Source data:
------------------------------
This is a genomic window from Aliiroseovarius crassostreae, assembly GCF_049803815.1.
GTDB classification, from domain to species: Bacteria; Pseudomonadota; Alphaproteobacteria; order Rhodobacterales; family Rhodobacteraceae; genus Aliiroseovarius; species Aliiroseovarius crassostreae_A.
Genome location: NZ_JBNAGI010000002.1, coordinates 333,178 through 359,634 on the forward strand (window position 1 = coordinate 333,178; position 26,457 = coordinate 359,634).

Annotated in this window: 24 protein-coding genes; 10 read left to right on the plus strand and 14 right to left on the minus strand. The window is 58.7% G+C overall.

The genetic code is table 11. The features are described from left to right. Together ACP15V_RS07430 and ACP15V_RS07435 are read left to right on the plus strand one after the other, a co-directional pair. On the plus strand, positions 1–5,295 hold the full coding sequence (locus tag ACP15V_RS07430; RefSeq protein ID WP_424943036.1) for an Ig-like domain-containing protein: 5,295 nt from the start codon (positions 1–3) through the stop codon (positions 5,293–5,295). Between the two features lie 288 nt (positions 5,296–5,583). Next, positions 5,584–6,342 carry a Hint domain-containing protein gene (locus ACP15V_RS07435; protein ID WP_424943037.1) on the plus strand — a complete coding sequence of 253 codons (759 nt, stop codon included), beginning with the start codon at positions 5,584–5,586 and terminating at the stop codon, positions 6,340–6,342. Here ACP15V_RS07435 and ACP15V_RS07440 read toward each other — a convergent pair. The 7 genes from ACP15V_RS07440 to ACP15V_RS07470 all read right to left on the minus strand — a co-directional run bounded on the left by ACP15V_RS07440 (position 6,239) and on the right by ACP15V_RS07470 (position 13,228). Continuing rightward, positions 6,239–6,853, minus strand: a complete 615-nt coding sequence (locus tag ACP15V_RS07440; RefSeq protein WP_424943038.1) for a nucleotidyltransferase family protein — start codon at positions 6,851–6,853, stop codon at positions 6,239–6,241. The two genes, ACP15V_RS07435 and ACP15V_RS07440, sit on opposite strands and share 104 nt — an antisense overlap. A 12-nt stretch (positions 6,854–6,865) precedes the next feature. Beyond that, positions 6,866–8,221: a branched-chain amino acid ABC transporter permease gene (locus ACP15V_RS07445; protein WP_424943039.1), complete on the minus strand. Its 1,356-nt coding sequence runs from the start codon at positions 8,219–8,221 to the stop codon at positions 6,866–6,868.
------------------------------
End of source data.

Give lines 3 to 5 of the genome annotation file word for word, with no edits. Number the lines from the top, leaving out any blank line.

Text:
Genome location: NZ_JBNAGI010000002.1, coordinates 333,178 through 359,634 on the forward strand (window position 1 = coordinate 333,178; position 26,457 = coordinate 359,634).

Annotated in this window: 24 protein-coding genes; 10 read left to right on the plus strand and 14 right to left on the minus strand. The window is 58.7% G+C overall.

The genetic code is table 11. The features are described from left to right. Together ACP15V_RS07430 and ACP15V_RS07435 are read left to right on the plus strand one after the other, a co-directional pair. On the plus strand, positions 1–5,295 hold the full coding sequence (locus tag ACP15V_RS07430; RefSeq protein ID WP_424943036.1) for an Ig-like domain-containing protein: 5,295 nt from the start codon (positions 1–3) through the stop codon (positions 5,293–5,295). Between the two features lie 288 nt (positions 5,296–5,583). Next, positions 5,584–6,342 carry a Hint domain-containing protein gene (locus ACP15V_RS07435; protein ID WP_424943037.1) on the plus strand — a complete coding sequence of 253 codons (759 nt, stop codon included), beginning with the start codon at positions 5,584–5,586 and terminating at the stop codon, positions 6,340–6,342. Here ACP15V_RS07435 and ACP15V_RS07440 read toward each other — a convergent pair. The 7 genes from ACP15V_RS07440 to ACP15V_RS07470 all read right to left on the minus strand — a co-directional run bounded on the left by ACP15V_RS07440 (position 6,239) and on the right by ACP15V_RS07470 (position 13,228). Continuing rightward, positions 6,239–6,853, minus strand: a complete 615-nt coding sequence (locus tag ACP15V_RS07440; RefSeq protein WP_424943038.1) for a nucleotidyltransferase family protein — start codon at positions 6,851–6,853, stop codon at positions 6,239–6,241. The two genes, ACP15V_RS07435 and ACP15V_RS07440, sit on opposite strands and share 104 nt — an antisense overlap. A 12-nt stretch (positions 6,854–6,865) precedes the next feature. Beyond that, positions 6,866–8,221: a branched-chain amino acid ABC transporter permease gene (locus ACP15V_RS07445; protein WP_424943039.1), complete on the minus strand. Its 1,356-nt coding sequence runs from the start codon at positions 8,219–8,221 to the stop codon at positions 6,866–6,868.